5 things to do with your baby’s old clothes

Think your only option for your baby’s old clothes was to pack them away or give them to the Salvos? Think again.
Think your only option for your baby’s old clothes was to pack them away or give them to the Salvos? Think again. Photo: Getty Images

As I hung up the last piece of clothing from the basket, I looked back at the washing line and smiled at all the teeny, tiny pieces of clothing hanging off it. I was in the final weeks of pregnancy and washing his clothes was the last thing on my ‘before the baby arrives’ to-do list.

As the big day drew closer I often wondered what he would look like in these cute little outfits. Would he have a mop of hair hiding inside the hooded onesies? Would he have chubby little rolls that fill out the four zero leggings? Or would he have long legs like his daddy?

Fast-forward four months and now I’m sitting on the floor surrounded by all the clothes I once hung out on the line. My son is peacefully sleeping nearby in his bassinet. I’ve been putting off the packing-up task for weeks; not because I couldn’t be bothered, but because I hate the thought of packing away all his precious little outfits that now have too many zeroes on them. This even includes those first few outfits he wore at the hospital, which were miles too big for him at the time.

A memory quilt made by Annie Syred of Annemade Memory Quilts.
A memory quilt made by Annie Syred of Annemade Memory Quilts. 

Watching my baby grow these last few months has been full of bittersweet moments. I want him to thrive; I want him to get bigger. But I also want one last hug with my tiny little newborn. And packing away his clothes that no longer fit remind me that my baby will never be that little again. In fact, my baby won’t even be a baby for much longer.

It also feels a little bit like a waste. I have clothes I still wear that I bought years ago; he has clothes, still in mint condition, that no longer fit. But if you’re thinking of just packing these clothes away, you might like to know there are a few different things you can do with them.

Trade them

A couple of months ago, Kids Circle launched a new website where you can trade “cute, beautiful, and good quality” baby and toddler clothes with other parents. “We help you save time and money by offering a variety of quality preloved clothing for babies and children up to the age of five,” states the website.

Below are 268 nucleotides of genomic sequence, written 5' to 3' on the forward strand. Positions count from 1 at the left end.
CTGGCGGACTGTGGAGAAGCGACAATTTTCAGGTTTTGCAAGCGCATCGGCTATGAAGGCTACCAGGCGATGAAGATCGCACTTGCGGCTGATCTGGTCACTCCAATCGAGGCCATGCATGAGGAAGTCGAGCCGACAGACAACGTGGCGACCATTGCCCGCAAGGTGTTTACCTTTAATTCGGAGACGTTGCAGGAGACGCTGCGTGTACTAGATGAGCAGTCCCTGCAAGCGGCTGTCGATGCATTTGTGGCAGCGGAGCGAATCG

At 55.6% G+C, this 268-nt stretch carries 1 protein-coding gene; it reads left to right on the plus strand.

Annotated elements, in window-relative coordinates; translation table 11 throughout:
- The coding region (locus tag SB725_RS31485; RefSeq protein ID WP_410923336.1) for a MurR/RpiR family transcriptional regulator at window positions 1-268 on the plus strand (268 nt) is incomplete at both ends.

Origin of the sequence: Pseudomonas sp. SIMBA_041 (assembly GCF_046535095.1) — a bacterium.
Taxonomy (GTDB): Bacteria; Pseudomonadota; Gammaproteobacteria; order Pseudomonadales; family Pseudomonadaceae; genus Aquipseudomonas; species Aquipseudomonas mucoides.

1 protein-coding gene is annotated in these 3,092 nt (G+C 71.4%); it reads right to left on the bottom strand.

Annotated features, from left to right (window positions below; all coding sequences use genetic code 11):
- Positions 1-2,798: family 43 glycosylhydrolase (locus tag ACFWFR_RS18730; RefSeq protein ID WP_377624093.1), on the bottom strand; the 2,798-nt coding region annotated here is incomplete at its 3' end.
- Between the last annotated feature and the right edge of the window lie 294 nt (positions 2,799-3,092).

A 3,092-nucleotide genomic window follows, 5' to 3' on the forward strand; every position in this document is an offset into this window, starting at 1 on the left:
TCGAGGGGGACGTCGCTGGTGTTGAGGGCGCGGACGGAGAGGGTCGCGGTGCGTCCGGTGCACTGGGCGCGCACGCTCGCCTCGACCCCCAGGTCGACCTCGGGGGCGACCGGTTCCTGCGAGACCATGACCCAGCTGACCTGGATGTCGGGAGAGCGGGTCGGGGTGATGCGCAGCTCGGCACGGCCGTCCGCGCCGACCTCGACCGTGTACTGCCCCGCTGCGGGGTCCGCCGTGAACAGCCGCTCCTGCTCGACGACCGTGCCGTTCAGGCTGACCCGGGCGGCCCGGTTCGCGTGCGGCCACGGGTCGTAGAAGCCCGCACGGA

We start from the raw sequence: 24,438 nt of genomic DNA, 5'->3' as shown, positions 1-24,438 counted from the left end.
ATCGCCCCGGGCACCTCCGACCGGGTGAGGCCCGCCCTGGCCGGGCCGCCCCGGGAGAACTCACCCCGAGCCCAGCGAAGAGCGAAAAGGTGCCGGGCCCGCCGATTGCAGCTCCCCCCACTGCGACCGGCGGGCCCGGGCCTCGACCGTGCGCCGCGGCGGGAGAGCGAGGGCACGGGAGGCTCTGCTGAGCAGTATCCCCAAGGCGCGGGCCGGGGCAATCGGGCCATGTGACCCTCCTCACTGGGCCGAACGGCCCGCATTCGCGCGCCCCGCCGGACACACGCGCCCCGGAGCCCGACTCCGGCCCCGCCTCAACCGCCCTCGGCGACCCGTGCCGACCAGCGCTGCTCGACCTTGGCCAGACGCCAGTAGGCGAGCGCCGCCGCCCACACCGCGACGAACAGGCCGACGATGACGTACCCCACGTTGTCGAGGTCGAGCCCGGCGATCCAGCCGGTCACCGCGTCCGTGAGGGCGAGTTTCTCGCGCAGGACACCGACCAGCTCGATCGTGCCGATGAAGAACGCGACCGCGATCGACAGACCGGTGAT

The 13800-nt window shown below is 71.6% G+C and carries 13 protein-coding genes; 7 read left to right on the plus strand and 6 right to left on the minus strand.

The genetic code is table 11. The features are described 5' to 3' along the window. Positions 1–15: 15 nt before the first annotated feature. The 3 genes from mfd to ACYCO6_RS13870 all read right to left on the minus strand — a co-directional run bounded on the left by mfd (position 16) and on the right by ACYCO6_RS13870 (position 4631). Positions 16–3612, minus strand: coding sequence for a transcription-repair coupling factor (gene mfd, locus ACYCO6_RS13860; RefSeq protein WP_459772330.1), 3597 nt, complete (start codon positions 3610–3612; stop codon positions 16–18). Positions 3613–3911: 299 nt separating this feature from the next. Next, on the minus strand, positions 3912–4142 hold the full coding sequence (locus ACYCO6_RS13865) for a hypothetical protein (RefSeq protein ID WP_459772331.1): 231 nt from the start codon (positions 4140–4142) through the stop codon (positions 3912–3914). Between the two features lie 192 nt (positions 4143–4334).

According to Grace from Kids Circle, trading your clothes through the service is simple. You register on the website and they’ll then send you Kids Circle bags, so you know what will fit in a 3kg parcel. You then choose the clothes you wish to swap and upload photos and details to the website. “Once you’ve uploaded a bag for swapping, you are ready to select one for yourself,” says Grace. She says that a bag of clothing from Kids Circle incurs a flat cost of $24.95 to cover all postage and handling. 

Get creative

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If you just can’t part with those precious little clothes, get creative and turn them into a memory quilt or pillow, a patchwork piece made with material from your baby’s favourite outfits.

Annie Syred made her first memory quilt in 2012 for her first granddaughter’s second birthday. As well as creating a keepsake, she says it gives you the chance to snuggle up to your memories.

Annie says to make a single-size quilt, you need around three plastic bags full of clothing. You then cut out all the motifs or pieces of fabric you want to feature on the quilt; the only rule is that stretch material must be backed with non-stretch fabric so it doesn’t distort the shape of the quilt. Other than that, Anne says to just have fun and watch the quilt grow. She has also started a small, part-time business, Annmade Memory Quilts, making memory quilts for parents, including a mother whose son sadly passed away.

Donate them

Another great option is to donate your baby’s clothes to charity, who can then distribute the clothing to parents who need them. One such organisation in Sydney is The Dandelion Support Network, who accept, sort, clean and safety check pre-loved nursery equipment and children’s clothes. These are then distributed through local hospitals and support agencies to some of the most vulnerable families in the community.

The Dandelion Support Network will also gladly accept other baby items you no longer need. “We always run short of essential items like cots, bassinets, prams and newborn suitable car seats,” says Sarah from The Dandelion Support Network. “[These items] can have a huge impact on the safety and comfort of a new baby.”

Of course there are also other charity options, too: Vinnies, The Salvation Army and Red Cross are found all over Australia. 

Sell them

If you want to make a buck back from your baby’s clothes, sell them on sites like eBay and Gumtree – or maybe even get together with a few friends and hire a stall at the local markets.

Store them

This one doesn’t need an explanation. If this is your first baby (or second, third, fourth …) and you plan on having more, put the clothes away in case your next baby is the same sex and you can reuse them. Or just put them away to pass on to pregnant family and friends when the time is right – let those much-loved outfits get a chance to live on in your social circle.

Nicole Thomson-Pride is a first time mum and freelance writer. You can follow her on Twitter here

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